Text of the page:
That’s what my new grandson-in-law, Tero Ronkainen, entitled the PowerPoint presentation he gave in lieu of a speech at the reaffirmation of his wedding vows in Richmond on August 31st. Recently I wrote a column about Sarah, my adventurous granddaughter who chose Finland for study abroad the first semester of her sophomore year at UNC-Greensboro. Her unusual choice (made because no one had chosen it before) resulted in a dramatic change in her life’s trajectory – she met and fell in love with a Finnish boy.
After four years of courtship by Skype, e-mail and frequent flights across the sea, while Sarah finished college, took a course at Sotheby’s in London, and completed her master’s degree in City Design and Social Sciences from the London School of Economics, they were married in Helsinki, Finland on August 17th. Since only her immediate family could attend from America, they planned a reaffirmation of their vows in Richmond two weeks later.
When Sarah unpacked her wedding dress her mother was shocked. “You can’t wear that dress for the service,” she said, “it’s filthy!” The train was indeed black with dirt picked up as Sarah walked about the small island in the Gulf of Finland where the ceremony was held. Fortunately, she had chosen a dress with a zip on/off train, enabling the dress to be worn for other occasions. Kathy (her mother and my daughter) zipped it off, filled the hotel bathtub with warm soapy water, and doused it up and down in the water. The dirt disappeared down the drain; the train was rinsed, and draped over the shower rod. It was dry and ready to be reattached in time for the ceremony.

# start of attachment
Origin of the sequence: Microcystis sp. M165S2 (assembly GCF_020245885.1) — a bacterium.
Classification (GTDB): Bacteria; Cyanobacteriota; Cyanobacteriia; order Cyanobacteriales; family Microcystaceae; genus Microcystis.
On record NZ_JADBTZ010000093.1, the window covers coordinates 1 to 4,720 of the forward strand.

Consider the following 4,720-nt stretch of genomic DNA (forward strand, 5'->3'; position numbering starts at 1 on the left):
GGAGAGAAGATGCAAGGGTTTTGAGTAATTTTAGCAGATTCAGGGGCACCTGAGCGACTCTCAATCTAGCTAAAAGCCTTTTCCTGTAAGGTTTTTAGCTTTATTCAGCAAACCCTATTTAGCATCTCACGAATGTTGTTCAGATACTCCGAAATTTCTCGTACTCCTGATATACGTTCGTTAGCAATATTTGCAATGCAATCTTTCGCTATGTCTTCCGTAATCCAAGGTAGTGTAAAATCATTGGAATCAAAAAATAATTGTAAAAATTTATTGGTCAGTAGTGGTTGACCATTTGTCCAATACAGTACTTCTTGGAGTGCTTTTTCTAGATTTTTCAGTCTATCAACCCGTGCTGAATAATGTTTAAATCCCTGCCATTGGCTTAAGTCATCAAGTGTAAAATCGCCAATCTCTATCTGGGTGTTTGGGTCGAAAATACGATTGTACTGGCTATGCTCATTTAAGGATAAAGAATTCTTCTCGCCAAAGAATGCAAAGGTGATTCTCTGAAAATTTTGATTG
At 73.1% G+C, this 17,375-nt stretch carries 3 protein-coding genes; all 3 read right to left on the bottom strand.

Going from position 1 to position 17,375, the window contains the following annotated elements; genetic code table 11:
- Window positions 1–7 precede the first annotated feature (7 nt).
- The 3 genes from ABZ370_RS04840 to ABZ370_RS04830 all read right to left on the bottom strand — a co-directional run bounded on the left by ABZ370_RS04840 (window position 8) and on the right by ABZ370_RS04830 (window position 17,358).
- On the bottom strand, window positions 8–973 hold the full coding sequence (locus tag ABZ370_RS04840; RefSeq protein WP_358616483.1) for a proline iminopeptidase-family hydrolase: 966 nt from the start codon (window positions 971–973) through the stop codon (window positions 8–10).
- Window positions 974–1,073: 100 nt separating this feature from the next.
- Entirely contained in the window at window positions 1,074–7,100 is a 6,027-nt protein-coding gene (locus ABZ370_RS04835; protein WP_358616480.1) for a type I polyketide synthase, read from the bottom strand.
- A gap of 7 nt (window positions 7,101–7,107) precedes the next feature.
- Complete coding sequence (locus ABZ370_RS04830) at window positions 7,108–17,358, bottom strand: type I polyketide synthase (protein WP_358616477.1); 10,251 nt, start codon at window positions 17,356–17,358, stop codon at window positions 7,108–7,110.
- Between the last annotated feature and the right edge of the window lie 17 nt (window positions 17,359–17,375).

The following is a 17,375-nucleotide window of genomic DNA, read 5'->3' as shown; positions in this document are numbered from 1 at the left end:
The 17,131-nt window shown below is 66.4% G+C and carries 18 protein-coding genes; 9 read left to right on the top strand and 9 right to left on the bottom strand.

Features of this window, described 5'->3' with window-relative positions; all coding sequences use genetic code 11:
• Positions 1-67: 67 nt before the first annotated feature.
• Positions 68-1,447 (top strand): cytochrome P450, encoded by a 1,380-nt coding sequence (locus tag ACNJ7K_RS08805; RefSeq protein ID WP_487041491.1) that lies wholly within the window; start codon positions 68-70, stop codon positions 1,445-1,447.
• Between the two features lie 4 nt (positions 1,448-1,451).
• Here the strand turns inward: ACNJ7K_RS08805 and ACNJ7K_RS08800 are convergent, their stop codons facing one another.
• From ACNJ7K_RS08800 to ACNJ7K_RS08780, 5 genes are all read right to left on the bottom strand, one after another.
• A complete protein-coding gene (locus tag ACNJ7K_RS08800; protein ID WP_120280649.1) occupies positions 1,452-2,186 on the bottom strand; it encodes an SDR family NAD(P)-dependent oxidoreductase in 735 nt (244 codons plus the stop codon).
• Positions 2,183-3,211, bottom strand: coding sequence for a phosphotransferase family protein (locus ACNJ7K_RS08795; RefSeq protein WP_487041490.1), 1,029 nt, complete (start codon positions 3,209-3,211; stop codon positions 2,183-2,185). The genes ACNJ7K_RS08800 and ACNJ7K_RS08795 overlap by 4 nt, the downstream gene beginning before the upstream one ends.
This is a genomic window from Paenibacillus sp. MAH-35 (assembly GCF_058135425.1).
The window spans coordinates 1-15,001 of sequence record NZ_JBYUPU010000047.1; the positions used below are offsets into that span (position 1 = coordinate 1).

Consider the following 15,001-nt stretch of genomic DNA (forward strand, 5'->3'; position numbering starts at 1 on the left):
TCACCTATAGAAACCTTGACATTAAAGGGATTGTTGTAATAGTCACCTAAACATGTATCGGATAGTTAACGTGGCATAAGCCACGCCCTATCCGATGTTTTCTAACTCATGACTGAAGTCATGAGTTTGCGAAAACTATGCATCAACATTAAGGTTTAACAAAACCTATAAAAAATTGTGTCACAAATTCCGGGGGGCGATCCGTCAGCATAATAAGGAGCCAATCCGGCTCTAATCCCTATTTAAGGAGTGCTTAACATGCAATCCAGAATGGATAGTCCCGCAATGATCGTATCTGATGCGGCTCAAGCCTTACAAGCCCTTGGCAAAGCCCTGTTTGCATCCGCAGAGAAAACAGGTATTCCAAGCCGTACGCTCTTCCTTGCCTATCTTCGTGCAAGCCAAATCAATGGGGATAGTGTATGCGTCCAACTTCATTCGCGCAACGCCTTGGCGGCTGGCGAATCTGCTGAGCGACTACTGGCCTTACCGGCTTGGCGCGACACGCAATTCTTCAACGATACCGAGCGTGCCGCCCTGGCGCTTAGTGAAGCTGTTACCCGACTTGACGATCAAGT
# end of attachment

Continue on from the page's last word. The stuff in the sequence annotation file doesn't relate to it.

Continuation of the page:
After the couple repeated their vows, this time in English, before the pastor who had known Sarah since she was a toddler, the bride made a short speech expressing her joy to have all her family and friends present.
Now it was Tero’s turn. He spoke in fluent English since much of his childhood was spent in the United States where his dad was in medical school. “I’m not much good at making speeches,” he said. “But since I work for a company that arranges mergers with businesses, I have prepared a presentation like those I present in my work. I call this Merger 1: The Merger of the Finn and the American.”
Among the advantages of this merger he listed living in the same time zone and having a closet for clothing instead of a suitcase and saving money by eliminating overseas flights. His unusual approach was clever and humorous and at the end of the presentation the merger was unanimously approved!
– Mary Jo Shannon